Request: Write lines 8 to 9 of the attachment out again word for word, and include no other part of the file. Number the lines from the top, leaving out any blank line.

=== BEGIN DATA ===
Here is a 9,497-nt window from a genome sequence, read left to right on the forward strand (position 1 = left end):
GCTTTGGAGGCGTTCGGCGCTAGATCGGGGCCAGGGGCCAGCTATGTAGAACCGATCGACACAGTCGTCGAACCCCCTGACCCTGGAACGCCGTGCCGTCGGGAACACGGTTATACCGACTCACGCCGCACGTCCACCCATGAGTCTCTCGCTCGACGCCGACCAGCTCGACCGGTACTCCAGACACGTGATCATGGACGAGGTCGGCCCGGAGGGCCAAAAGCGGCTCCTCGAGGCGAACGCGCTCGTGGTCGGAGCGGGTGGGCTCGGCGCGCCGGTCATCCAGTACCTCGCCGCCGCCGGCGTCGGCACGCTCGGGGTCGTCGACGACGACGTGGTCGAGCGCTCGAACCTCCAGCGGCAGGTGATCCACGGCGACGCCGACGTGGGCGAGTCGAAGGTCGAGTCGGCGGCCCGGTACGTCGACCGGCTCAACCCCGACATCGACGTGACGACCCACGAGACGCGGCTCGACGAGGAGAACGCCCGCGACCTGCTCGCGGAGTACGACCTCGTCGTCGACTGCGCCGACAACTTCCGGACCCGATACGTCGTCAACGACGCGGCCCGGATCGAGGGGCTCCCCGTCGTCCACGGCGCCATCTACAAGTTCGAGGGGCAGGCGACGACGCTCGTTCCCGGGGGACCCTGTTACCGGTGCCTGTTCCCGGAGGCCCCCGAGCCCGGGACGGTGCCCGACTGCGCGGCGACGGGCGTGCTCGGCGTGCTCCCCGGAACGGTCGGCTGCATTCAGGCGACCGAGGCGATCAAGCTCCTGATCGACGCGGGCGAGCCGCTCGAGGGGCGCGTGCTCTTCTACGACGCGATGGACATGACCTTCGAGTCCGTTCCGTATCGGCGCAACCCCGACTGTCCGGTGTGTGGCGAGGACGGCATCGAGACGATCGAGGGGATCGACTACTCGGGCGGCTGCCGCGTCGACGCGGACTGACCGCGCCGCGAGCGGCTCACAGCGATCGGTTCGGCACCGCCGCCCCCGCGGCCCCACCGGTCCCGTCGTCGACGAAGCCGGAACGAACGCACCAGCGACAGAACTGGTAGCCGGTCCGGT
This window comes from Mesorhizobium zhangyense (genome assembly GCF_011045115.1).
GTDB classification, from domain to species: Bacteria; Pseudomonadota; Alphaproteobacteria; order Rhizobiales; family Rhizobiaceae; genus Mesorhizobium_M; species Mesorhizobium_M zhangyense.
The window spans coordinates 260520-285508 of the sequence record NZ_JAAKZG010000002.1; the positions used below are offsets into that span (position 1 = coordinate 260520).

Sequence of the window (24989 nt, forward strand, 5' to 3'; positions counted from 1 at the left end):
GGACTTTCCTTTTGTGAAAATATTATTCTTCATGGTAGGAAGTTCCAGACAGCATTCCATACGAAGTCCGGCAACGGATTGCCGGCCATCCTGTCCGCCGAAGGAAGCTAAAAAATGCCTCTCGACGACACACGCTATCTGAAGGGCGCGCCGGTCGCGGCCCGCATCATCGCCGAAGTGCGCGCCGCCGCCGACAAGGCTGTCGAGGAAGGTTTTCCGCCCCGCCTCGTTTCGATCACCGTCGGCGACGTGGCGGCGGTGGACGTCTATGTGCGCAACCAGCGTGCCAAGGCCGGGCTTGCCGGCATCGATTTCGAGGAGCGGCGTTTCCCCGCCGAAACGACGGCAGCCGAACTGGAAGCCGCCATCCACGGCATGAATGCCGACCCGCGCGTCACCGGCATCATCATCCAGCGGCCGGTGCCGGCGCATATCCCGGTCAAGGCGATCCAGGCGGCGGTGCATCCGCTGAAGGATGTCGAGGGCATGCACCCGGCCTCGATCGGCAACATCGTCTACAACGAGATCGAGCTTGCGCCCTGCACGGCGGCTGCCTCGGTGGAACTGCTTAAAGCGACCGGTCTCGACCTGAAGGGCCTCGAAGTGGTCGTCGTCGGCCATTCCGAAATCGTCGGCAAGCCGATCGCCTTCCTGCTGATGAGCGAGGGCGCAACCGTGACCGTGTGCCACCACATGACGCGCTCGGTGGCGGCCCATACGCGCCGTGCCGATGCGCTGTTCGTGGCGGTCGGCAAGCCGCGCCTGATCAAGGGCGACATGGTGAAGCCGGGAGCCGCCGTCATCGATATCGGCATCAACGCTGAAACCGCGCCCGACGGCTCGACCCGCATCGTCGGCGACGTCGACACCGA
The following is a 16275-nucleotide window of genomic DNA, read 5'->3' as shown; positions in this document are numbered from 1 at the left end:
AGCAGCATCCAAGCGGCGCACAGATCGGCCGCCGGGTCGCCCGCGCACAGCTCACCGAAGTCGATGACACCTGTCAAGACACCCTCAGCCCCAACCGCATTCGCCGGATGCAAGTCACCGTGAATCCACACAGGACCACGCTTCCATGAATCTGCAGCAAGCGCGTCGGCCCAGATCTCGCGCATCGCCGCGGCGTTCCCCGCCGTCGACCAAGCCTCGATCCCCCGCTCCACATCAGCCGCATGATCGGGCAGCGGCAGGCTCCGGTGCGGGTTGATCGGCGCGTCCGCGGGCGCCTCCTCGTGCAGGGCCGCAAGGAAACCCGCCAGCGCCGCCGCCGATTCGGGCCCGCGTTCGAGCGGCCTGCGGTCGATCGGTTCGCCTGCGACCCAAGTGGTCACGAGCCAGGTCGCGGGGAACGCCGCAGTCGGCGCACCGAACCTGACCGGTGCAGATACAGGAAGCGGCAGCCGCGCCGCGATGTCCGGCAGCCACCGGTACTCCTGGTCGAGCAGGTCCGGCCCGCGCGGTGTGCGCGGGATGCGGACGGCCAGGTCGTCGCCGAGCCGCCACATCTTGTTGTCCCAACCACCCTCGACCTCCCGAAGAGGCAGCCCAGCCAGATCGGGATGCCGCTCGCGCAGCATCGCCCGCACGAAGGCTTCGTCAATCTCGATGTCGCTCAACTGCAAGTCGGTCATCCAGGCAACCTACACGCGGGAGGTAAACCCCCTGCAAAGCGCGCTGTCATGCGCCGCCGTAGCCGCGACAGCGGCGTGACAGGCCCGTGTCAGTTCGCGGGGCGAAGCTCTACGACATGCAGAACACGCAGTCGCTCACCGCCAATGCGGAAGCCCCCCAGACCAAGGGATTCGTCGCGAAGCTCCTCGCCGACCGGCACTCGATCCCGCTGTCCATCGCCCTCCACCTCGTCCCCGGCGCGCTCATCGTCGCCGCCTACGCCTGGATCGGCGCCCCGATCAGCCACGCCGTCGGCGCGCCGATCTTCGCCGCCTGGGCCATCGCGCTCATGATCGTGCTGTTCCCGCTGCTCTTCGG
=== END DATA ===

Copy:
The following is a 16275-nucleotide window of genomic DNA, read 5'->3' as shown; positions in this document are numbered from 1 at the left end:
AGCAGCATCCAAGCGGCGCACAGATCGGCCGCCGGGTCGCCCGCGCACAGCTCACCGAAGTCGATGACACCTGTCAAGACACCCTCAGCCCCAACCGCATTCGCCGGATGCAAGTCACCGTGAATCCACACAGGACCACGCTTCCATGAATCTGCAGCAAGCGCGTCGGCCCAGATCTCGCGCATCGCCGCGGCGTTCCCCGCCGTCGACCAAGCCTCGATCCCCCGCTCCACATCAGCCGCATGATCGGGCAGCGGCAGGCTCCGGTGCGGGTTGATCGGCGCGTCCGCGGGCGCCTCCTCGTGCAGGGCCGCAAGGAAACCCGCCAGCGCCGCCGCCGATTCGGGCCCGCGTTCGAGCGGCCTGCGGTCGATCGGTTCGCCTGCGACCCAAGTGGTCACGAGCCAGGTCGCGGGGAACGCCGCAGTCGGCGCACCGAACCTGACCGGTGCAGATACAGGAAGCGGCAGCCGCGCCGCGATGTCCGGCAGCCACCGGTACTCCTGGTCGAGCAGGTCCGGCCCGCGCGGTGTGCGCGGGATGCGGACGGCCAGGTCGTCGCCGAGCCGCCACATCTTGTTGTCCCAACCACCCTCGACCTCCCGAAGAGGCAGCCCAGCCAGATCGGGATGCCGCTCGCGCAGCATCGCCCGCACGAAGGCTTCGTCAATCTCGATGTCGCTCAACTGCAAGTCGGTCATCCAGGCAACCTACACGCGGGAGGTAAACCCCCTGCAAAGCGCGCTGTCATGCGCCGCCGTAGCCGCGACAGCGGCGTGACAGGCCCGTGTCAGTTCGCGGGGCGAAGCTCTACGACATGCAGAACACGCAGTCGCTCACCGCCAATGCGGAAGCCCCCCAGACCAAGGGATTCGTCGCGAAGCTCCTCGCCGACCGGCACTCGATCCCGCTGTCCATCGCCCTCCACCTCGTCCCCGGCGCGCTCATCGTCGCCGCCTACGCCTGGATCGGCGCCCCGATCAGCCACGCCGTCGGCGCGCCGATCTTCGCCGCCTGGGCCATCGCGCTCATGATCGTGCTGTTCCCGCTGCTCTTCGG